The Northern Neck Land Conservancy is a small non-profit land trust on the Northern Neck of Virginia, a peninsula located between the Potomac and Rappahannock Rivers and bordering the Chesapeake Bay. Water surrounds our area and in order to keep it bountiful and safe for fishing, crabbing, swimming and drinking, we need a clean environment with protected stream banks, expansive woodlands, attentive farming and citizens who choose to safeguard the environment from pollutants. We help landowners who want to voluntarily protect their lands with permanent conservation easements to ensure that their property sustains the rural character of the Northern Neck and maintains a healthy environment for future generations.

NNLC Board Toasts the Conservation of Ditchley!

 

On December 6, 2017, the NNLC Board and staff along with Natural Resources and Conservation Services District Conservationist, Debbie Bullock, and property owner, Cathy Calhoun, celebrated the partnership and funding that helped protect this treasure in Northumberland County. The group enjoyed an advance batch of “Rivah Cidah” produced onsite.

Conservancy Celebrated the Great Outdoors at Annual Event

An intact landscape of working farms, managed forests and wild marshlands and river shore make the Northern Neck and Essex County one of the Atlantic Flyway’s most important wintering grounds for waterfowl.

In recognition of that fact and in celebration the great outdoors and of the landowners who maintain the region’s rural character, the Northern Neck Land Conservancy showcased the sporting tradition at its annual Boots and Barbecue.

“Dogs, Decoys and Doubles” was the theme of the Sunday, Sept. 24 event:

— Local dog trainer Fritz Wildt will conducted two retrieving demonstrations using Labrador and Chesapeake Bay retrievers owned by several Northern Neck outdoorsmen.

— Nationally-known duck decoy carvers, Wade Johnson, of Warsaw, and Clarence “Juice” McKenney, of Mt. Holly, joined two other local artists to show how they carve award-winning replicas of ducks and geese from wood. Johnson and McKenney have won many Best-in-Show awards at major decoy competitions in the U.S. Rev. Willard Bowen and Brandon Sanders, both of Richmond County,also demonstrated carving techniques.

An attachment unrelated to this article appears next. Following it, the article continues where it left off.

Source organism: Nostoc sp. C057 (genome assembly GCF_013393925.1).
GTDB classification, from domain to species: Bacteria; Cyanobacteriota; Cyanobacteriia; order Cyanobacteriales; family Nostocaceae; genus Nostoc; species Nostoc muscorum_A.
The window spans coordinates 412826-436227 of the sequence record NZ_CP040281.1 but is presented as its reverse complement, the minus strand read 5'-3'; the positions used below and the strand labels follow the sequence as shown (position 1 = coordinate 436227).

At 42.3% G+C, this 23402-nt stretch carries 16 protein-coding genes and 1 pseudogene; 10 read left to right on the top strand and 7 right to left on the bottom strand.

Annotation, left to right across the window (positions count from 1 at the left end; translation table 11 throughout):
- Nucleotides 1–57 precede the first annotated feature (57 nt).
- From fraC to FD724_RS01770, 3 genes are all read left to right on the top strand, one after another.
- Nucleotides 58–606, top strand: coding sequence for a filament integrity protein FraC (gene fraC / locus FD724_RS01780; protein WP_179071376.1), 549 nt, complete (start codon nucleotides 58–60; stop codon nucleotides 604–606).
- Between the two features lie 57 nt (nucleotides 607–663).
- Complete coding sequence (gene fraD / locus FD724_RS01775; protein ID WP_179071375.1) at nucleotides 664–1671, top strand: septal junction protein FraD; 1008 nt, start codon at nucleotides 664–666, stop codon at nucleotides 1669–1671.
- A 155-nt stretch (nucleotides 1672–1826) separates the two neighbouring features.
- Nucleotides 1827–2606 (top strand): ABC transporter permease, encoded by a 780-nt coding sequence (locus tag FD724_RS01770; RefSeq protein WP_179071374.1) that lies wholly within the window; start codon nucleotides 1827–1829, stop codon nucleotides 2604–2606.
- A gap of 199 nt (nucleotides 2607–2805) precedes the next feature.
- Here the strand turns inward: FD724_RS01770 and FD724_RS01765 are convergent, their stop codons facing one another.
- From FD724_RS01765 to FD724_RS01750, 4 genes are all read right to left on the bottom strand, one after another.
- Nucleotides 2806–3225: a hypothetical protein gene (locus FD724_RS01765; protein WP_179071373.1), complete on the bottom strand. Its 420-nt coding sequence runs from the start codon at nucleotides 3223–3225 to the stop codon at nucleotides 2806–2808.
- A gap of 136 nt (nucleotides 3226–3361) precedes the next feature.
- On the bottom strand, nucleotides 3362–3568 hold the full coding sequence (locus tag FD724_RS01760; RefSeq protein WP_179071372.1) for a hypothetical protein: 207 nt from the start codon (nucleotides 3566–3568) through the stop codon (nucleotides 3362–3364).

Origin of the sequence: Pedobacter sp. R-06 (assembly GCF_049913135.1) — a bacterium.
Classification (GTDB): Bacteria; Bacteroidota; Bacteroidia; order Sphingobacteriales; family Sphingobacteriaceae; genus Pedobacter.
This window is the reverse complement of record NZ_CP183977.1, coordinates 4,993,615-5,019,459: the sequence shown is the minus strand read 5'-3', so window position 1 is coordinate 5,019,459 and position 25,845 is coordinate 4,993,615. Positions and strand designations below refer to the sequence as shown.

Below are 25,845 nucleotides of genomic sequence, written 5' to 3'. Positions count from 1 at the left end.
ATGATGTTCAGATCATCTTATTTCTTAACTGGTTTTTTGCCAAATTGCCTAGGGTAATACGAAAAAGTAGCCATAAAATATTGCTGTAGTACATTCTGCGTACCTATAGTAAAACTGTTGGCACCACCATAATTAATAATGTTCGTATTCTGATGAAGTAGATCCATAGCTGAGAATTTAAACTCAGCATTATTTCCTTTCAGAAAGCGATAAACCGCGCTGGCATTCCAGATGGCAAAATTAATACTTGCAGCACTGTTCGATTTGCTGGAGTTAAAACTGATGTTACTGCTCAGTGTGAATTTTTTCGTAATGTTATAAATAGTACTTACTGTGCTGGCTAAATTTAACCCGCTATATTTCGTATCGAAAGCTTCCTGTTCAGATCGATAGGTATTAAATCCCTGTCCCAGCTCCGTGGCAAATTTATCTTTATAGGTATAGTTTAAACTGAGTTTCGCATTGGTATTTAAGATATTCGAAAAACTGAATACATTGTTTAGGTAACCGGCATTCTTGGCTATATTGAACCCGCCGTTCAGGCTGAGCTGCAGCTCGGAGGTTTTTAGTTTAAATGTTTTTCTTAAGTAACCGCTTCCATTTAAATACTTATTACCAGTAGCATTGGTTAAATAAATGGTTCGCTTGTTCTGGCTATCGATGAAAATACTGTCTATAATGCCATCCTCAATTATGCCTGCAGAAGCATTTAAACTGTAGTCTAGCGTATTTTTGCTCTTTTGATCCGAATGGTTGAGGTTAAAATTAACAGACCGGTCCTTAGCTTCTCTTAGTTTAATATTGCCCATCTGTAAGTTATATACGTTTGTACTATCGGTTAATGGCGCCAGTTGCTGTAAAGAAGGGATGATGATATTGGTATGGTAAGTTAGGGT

— Larry Sisson, of Essex County, displayed some of the historically-important antique duck and goose decoys he has collected from the Chesapeake Bay region.

Some of his wooden decoys are a century old. His collection includes birds by the Ward Brothers, Madison Mitchell and Capt. Jesse Urie—familiar names to local hunters who used handmade decoys until plastic decoys began being mass-produced in the 1960s.

The old decoys went from being regarded as mere tools to folk art in the span of a generation: “People kind of thought I’d lost my mind” Sisson said when he began his hunt for old decoys in the 1960s.

— And, the North American division of Italian gunmaker, Fausti, located in Fredericksburg, displayed an array of the company’s hand-crafted double-barrel shotguns that are works of art in steel and polished walnut.

“Nothing like this has ever been presented before on the Northern Neck,” said conservancy president Lawrence Latane. “But many of us here have preserved land precisely because of our love of waterfowl and wildlife and our connection with it either through hunting or bird watching or both.”

The Northern Neck Land Conservancy works with landowners in King George, Westmoreland, Richmond, Northumberland, Lancaster and Essex counties who are interested in preserving farmland and open space forever through state-sanctioned conservation easements. Easements limit development on the properties in exchange for credits that can be applied against state and federal taxes or sold for cash.

Easements are receiving increased attention on the Northern Neck where 32,000 acres in five counties are permanently protected as open space and farmland. Landowners in Essex have preserved 23,250 acres over the past several years making Essex the 10th-ranking county in Virginia in acreage under easement protection.

The conservancy added about 2500 acres of easements on the Northern Neck over the past two years.

This year’s Boots and Barbecue was held at Grove Mount Farm, home of Fran and Kirwan King just off St. Rt. 624 in Richmond County near Warsaw. The food and beer, wine and fried oysters and barbecue dinner (prepared by Brian Oliff, of Angelo’s Restaurant, in Montross) , were just wonderful.

Next year's event will be held on September 23, 2018.

The NNLC Is Awarded Accreditation by the Land Trust Alliance

seal

The Northern Neck Land Conservancy is in the top 5% of land trusts in the United States and in Virginia whom have earned the Accreditation seal of approval!

The Northern Neck Land Conservancy is now a nationally recognized accredited land trust. The Land Trust Accreditation Commission was incorporated in April 2006 as an independent program of The Land Trust Alliance. The Commission operates a land trust accreditation program which builds and recognizes strong land trusts, fosters public confidence in land conservation and helps ensure the long-term protection of land. It conducts a thorough and extensive review of a land trust's documents, easement projects, finances, bylaws and procedures. Completion of the process allowed the NNLC to achieve external verification that it is meeting national quality standards and the accreditation seal is a mark of distinction in land conservation.

For more information regarding the process click here.